• Stephen Ogle, professor of Ecosystem Science and Sustainability and senior research scientist at NREL
  • Sangmi Pallickara, professor of Computer Science
  • Shrideep Pallickara, professor of Computer Science
  • Yao Zhang, research scientist at NREL and in Soil and Crop Sciences

“Climate change presents one of humanity’s greatest challenges – now and for the foreseeable future,” Paustian said. “Our agricultural and forest land represents both a major source of greenhouse gas emissions but also a major opportunity for CO2 drawdown and emission mitigation. New AI-based technologies may revolutionize our capacity to predict climate change impacts on farms, ranches and forests and to quantify the diverse GHG emission sources and optimize management improvements and policies to radically cut emissions, as part of a net-zero future.”

The CSU team will develop AI-guided methods for model-based predictions of soil carbon stock changes and soil greenhouse gas emissions, including the implementation of data assimilation approaches and knowledge-guided machine learning models with process-based biogeochemical models. AI-based analysis methods will be developed to improve the measurement of soil organic matter components and other key soil attributes using infrared spectroscopy. Together these developments will help to improve measurement and monitoring associated with carbon offset programs and climate-smart commodity metrics.

Foundational AI research will be directed toward developing “digital twins” that meld simulation and observational data sets down to the level of farms, ranches, and forest stands, to evaluate management, policy, and economic interactions for different adaptation and mitigation options. The twin is an AI-guided digital representation of the farm that encapsulates the factors that influence the farm, a history of grower-specified management decisions, and the impact of these management decisions that account for GHG emissions, crop yields, and economics.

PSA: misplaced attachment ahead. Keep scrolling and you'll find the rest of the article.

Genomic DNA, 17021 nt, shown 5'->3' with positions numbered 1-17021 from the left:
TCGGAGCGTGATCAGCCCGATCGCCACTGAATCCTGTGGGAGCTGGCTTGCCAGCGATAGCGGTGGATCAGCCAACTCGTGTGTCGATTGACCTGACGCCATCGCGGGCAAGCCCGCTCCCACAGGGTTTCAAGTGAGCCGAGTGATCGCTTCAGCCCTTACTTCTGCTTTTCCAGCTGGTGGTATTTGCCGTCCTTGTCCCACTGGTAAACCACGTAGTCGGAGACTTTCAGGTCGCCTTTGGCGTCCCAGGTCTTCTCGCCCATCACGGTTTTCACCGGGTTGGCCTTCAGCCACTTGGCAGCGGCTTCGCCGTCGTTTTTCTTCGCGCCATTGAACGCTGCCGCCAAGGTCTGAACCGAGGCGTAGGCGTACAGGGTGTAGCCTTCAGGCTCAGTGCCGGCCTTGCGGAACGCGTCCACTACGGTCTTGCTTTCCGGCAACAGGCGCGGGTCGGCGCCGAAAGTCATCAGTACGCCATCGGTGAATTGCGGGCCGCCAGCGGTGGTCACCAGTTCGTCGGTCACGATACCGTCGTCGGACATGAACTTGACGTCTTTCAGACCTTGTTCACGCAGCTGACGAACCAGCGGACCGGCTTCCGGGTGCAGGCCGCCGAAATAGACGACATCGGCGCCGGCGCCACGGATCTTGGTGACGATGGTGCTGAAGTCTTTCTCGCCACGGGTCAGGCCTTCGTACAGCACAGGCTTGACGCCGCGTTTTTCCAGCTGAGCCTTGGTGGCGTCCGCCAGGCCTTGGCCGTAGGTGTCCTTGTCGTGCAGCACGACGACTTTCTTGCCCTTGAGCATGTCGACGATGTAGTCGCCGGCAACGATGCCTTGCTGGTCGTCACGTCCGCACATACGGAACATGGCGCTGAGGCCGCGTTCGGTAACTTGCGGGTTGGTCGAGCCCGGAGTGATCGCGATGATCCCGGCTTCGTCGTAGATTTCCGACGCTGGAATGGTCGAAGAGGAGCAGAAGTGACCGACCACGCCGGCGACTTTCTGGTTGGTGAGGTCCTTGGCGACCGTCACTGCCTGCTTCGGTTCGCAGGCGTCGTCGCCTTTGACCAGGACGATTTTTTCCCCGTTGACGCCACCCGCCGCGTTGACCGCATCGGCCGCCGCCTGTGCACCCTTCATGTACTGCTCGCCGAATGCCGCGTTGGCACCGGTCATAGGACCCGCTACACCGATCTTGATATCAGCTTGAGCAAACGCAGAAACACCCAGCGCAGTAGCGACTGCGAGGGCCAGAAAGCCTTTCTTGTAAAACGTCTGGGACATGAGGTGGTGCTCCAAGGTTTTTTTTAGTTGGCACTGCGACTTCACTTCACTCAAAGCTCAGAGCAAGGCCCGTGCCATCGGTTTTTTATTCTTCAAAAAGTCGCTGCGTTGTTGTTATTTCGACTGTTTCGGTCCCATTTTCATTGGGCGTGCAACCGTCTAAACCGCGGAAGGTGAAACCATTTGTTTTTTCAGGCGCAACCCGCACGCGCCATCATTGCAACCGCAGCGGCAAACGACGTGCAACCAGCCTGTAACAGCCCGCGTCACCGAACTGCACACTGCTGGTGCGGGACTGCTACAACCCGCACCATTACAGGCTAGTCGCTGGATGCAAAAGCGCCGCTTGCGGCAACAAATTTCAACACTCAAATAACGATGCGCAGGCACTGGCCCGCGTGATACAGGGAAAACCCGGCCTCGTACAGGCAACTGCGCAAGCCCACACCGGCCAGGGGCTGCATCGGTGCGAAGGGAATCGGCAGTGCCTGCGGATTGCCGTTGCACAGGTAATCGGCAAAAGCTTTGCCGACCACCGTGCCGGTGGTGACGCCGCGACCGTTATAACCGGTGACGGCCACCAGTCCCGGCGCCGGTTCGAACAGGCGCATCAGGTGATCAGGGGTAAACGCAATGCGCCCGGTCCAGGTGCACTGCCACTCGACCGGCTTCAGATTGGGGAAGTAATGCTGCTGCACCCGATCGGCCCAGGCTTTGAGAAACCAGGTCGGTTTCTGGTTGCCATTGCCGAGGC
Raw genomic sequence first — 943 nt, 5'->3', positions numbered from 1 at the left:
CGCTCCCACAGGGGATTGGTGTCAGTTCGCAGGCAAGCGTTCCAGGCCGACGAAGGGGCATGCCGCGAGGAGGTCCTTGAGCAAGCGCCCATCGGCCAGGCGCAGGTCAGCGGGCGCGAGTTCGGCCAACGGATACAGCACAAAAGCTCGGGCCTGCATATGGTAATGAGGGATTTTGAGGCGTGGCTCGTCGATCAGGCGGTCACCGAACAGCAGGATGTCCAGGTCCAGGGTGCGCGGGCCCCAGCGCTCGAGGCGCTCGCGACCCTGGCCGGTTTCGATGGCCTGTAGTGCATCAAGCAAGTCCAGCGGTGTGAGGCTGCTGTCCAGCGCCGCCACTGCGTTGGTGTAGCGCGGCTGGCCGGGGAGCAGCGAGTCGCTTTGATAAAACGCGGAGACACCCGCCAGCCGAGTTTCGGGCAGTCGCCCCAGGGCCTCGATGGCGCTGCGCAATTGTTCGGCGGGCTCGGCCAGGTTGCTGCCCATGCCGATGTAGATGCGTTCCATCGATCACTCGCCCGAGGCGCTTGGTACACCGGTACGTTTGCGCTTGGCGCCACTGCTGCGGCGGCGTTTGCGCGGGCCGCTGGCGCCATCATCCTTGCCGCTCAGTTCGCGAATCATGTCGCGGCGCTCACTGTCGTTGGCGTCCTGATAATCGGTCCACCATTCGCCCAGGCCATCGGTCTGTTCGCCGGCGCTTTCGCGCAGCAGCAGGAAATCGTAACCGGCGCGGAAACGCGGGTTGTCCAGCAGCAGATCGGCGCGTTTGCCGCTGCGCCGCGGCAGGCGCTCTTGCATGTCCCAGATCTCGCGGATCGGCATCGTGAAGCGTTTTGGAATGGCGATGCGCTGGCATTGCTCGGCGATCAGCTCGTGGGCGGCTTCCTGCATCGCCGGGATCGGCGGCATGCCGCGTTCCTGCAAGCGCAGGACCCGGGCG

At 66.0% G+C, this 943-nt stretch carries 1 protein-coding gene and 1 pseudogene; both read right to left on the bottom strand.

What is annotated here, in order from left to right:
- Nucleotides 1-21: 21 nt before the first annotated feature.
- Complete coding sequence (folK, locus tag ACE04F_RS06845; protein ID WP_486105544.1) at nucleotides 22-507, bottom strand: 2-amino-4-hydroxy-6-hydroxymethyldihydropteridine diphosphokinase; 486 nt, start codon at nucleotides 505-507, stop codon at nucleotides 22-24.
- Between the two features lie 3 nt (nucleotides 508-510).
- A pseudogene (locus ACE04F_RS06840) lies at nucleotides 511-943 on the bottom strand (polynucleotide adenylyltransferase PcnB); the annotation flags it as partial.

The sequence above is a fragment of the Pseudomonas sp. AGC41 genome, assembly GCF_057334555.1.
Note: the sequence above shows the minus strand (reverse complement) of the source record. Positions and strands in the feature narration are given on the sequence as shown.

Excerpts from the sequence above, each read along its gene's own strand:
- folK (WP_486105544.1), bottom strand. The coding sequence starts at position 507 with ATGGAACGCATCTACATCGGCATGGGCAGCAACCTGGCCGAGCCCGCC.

“The digital twin will allow growers to interactively explore climate-related trade-offs (GHG emissions and carbon sequestration), resilience, and vulnerabilities to impacts of short-term weather variability and long-term climate changes,” said Shrideep Pallickara, who will lead the digital twin portion of the project with Sangmi Pallickara, both CSU professors of Computer Science.

The CSU team also will reach out to stakeholders and the public by developing narrative scenarios based on AI Institute research, policy and social insights, and educational materials that support AI Institute activities.

CSU is a world leader in several areas of research related to climate-smart agriculture, including advanced methods for quantifying carbon and GHG emissions from agricultural systems, dynamics of soil organic matter and implications for carbon dioxide drawdown and improved soil health, assessment of climate change impacts and adaptation of agricultural lands, and outreach and education on climate-smart agriculture.

Read more about all the new AI Research Institutes on the NSF website.

The Natural Resource Ecology Laboratory, through which CSU’s partnership with the AI Institute is administered, is part of the Warner College of Natural Resources. The Department of Ecosystem Science and Sustainability is in the Warner College of Natural Resources; the Department of Soil and Crop Sciences is in the College of Agricultural Sciences; the Department of Computer Science is in the College of Natural Sciences; and the Department of Atmospheric Science is in the Walter Scott, Jr. College of Engineering.